A, NAD(P)H oxidase activity assay in aortas from WT mice. The measured signals from the different mice groups were first expressed as RLU/5 s/total protein and then converted into percentage of the control group, which was set at 100%. Results are presented as mean ± SEM. NTG treatment for 4 days significantly increased the NADPH oxidase activity, which was abolished by ramipril treatment (ramipril-NTG group). *P < 0.05; vs control (ANOVA, Tukey's post-test). B, NADPH oxidase activity in aortas from eNOS−/− mice. The measured signals from the different mice groups were first expressed as RLU/5 s/total protein and then converted into percentage of the control group, which was set at 100%. NTG treatment for 4 days significantly increased the NADPH oxidase activity, which was abolished by ramipril treatment (ramipril-NTG group). *P < 0.05; vs control (Kruskal-Wallis, Dunn's posttest).

cGMP Tissue-level Analysis

Aortic cGMP levels were significantly increased after ramipril treatment alone in WT mice aortas compared with those of the control group. Icatibant was able to counteract this increase in cGMP levels observed after ramipril treatment. In all eNOS−/− mice groups, aortic cGMP levels were significantly decreased (Fig. 4).

FIGURE 4
FIGURE 4:
Enzyme immunoassay was performed for cGMP (Amersham) on aorta isolated from ramipril (10 mg/kg/d) treated, ramipril-HOE140 (0.5 mg/kg/d) co-treated, and control WT and eNOS−/− mice. All of the rings were incubated with IBMX (100 μmol/L), and the data are expressed in fmol/mg of protein. *P < 0.05; vs control WT mice aortas (ANOVA, Tukey's posttest). Data are means ± SEM.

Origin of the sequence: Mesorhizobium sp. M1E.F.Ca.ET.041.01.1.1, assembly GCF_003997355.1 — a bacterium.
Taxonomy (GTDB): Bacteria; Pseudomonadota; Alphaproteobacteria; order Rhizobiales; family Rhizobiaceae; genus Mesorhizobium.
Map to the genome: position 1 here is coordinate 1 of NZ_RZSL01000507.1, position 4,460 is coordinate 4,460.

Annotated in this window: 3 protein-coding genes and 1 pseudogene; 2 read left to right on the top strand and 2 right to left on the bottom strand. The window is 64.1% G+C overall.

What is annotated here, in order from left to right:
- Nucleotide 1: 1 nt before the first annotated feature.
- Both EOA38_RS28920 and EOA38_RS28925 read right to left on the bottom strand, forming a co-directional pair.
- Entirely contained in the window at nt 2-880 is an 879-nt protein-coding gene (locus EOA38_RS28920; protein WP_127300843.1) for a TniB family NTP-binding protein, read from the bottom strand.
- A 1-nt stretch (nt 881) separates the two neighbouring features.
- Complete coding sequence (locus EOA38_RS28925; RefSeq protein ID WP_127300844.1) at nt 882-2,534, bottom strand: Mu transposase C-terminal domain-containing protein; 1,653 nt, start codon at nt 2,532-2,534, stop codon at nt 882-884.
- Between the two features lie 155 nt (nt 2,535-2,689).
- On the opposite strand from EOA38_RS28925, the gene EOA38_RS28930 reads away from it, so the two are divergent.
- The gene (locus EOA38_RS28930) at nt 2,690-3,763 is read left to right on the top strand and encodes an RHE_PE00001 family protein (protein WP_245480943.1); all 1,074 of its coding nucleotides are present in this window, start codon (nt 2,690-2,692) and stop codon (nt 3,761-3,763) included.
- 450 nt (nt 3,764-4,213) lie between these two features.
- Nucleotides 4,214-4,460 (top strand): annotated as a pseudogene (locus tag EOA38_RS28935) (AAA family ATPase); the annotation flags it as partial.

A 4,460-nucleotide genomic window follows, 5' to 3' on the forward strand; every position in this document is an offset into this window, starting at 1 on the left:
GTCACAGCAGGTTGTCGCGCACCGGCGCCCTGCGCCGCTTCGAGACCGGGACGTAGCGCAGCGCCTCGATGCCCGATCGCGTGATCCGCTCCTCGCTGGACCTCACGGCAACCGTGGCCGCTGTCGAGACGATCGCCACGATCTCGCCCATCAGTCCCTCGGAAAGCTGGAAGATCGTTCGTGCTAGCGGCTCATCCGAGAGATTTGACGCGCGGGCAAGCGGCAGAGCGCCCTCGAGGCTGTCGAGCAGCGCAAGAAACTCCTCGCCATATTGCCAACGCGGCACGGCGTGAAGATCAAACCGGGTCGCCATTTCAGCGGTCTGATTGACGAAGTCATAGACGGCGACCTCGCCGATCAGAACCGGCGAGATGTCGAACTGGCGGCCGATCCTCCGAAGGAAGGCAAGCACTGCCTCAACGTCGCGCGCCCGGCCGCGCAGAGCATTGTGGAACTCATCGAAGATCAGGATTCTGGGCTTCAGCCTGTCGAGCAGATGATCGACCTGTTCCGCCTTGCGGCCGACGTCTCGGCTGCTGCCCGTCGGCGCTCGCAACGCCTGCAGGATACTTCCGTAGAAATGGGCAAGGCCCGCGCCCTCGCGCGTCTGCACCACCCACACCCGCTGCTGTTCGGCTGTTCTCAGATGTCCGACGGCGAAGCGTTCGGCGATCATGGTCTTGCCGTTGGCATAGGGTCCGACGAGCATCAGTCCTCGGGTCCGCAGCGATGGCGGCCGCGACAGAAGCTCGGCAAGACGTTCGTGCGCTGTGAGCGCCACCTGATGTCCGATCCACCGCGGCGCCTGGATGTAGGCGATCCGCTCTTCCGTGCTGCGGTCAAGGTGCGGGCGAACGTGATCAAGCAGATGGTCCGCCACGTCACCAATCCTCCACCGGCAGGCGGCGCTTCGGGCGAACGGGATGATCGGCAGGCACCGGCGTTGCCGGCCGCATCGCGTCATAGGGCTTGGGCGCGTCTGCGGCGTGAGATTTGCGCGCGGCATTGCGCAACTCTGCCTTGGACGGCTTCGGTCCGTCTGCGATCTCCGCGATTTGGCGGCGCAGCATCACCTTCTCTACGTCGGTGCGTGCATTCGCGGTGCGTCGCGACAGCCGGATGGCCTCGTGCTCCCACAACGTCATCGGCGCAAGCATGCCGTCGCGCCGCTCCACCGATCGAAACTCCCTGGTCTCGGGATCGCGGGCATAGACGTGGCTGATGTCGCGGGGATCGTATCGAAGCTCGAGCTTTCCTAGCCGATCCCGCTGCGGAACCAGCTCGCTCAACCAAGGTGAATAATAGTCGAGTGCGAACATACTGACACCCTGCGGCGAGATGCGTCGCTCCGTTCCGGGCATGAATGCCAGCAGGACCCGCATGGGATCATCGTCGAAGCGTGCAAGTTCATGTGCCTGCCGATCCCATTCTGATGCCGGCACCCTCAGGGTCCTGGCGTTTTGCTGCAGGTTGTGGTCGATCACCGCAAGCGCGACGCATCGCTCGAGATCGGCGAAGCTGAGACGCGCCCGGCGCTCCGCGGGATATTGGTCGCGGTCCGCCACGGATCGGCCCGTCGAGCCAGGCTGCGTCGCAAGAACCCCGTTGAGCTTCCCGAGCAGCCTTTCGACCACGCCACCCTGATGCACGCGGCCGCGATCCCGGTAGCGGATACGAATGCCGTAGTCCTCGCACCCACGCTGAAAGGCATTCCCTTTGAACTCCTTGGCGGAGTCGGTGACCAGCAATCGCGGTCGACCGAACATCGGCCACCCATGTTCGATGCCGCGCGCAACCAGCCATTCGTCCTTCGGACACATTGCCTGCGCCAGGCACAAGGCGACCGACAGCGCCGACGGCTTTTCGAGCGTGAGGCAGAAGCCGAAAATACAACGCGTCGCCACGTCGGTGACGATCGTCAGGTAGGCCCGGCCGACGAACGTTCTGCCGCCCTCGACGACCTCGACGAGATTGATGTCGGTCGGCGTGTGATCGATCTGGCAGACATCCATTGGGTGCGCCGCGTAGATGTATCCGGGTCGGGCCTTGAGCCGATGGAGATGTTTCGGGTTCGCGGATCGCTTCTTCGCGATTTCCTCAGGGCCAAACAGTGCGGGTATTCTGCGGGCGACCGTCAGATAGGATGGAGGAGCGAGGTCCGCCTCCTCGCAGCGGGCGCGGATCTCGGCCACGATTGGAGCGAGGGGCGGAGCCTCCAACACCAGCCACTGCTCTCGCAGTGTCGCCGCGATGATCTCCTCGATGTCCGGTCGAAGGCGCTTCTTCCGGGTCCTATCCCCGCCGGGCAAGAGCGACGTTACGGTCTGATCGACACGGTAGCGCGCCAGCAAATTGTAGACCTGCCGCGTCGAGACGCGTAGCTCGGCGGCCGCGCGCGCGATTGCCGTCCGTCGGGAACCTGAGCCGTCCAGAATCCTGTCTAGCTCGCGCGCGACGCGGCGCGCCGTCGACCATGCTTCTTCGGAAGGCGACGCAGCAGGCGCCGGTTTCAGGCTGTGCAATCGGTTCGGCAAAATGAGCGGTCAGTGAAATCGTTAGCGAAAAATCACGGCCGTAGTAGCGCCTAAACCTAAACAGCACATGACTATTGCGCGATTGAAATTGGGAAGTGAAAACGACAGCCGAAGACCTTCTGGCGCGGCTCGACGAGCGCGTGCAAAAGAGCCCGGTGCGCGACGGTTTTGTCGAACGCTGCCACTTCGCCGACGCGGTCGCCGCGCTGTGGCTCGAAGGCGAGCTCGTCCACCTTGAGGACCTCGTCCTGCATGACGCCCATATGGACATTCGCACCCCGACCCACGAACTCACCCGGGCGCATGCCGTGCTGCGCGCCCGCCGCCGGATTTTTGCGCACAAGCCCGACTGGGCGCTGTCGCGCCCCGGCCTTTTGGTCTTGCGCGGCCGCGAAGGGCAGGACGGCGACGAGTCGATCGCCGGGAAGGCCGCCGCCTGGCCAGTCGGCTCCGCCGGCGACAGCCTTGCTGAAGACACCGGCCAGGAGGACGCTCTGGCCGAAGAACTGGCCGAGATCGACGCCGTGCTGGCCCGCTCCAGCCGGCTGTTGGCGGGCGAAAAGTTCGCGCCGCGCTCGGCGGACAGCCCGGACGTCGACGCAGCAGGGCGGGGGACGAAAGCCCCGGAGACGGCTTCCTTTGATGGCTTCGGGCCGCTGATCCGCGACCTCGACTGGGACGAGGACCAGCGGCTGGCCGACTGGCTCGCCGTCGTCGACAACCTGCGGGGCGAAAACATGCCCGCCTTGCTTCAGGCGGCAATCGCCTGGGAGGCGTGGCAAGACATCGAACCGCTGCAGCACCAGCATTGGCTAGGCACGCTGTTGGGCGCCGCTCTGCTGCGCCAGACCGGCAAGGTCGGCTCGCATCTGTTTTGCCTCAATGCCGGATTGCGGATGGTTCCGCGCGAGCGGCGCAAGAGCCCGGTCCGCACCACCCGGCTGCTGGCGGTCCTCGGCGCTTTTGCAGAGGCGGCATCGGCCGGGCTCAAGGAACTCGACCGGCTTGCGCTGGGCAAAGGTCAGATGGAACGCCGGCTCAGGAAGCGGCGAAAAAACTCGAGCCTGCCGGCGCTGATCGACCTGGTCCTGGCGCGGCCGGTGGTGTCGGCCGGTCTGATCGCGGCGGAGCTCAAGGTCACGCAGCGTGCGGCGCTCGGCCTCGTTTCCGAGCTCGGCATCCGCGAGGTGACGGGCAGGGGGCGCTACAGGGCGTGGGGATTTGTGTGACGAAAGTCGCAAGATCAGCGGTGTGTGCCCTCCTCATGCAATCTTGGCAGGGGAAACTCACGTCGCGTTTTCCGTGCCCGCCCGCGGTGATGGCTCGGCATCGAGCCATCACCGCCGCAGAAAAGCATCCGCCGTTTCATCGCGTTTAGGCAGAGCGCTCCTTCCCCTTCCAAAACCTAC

RT-PCR

The gp91phox mRNA expression was significantly increased after NTG treatment alone in the aortas of both mice strains (Fig. 5B and 6B). In contrast, the ramipril-NTG co-treated mice aortas from both strains exhibited a reduced p22phox and gp91phox mRNA expression compared with the respective control mRNA expressions of these 2 genes (Figs. 5A, B and 6A, B). Ramipril treatment alone was also able to lessen significantly the mRNA expression of p22phox and gp91phox compared with the respective control group in WT (Fig. 5) and eNOS−/− aortas (Fig. 6). In the WT mice aortas, eNOS mRNA expression was significantly enhanced by ramipril treatment alone (comparison by Student t test but not by ANOVA; Fig. 5C), whereas in eNOS−/− mice aortas, no eNOS mRNA expression could be observed.

FIGURE 5
FIGURE 5:
RT-PCR results in aortas from WT mice. The histograms show (A) the densitometric analysis for p22phox mRNA expressions, (B) the densitometric analysis of gp91phox mRNA expressions, and (C) the densitometric analysis of eNOS mRNA expressions. The intensity of expression of the 3 genes of interest (p22phox, gp91phox, and eNOS) were normalized to the intensity of expression of the internal standard gene GAPDH from the same aorta sample. The normalized mRNA of the 3 genes of interest from the control mice was set at 100%. *P < 0.05; vs control WT (ANOVA, Tukey's posttest).
FIGURE 6
FIGURE 6:
RT-PCR analysis in aortas from eNOS−/− mice. Histograms show (A) the densitometric analysis for p22phox mRNA expressions, (B) the densitometric analysis of gp91phox mRNA expressions. The intensity of expression of the 2 genes of interest (p22phox and gp91phox) were normalized to the intensity of expression of the internal standard gene GAPDH from the same aorta sample. The normalized mRNA of the 2 genes of interest from the control mice was set at 100%. *P < 0.05; vs control eNOS−/− (ANOVA, Tukey's posttest).

DISCUSSION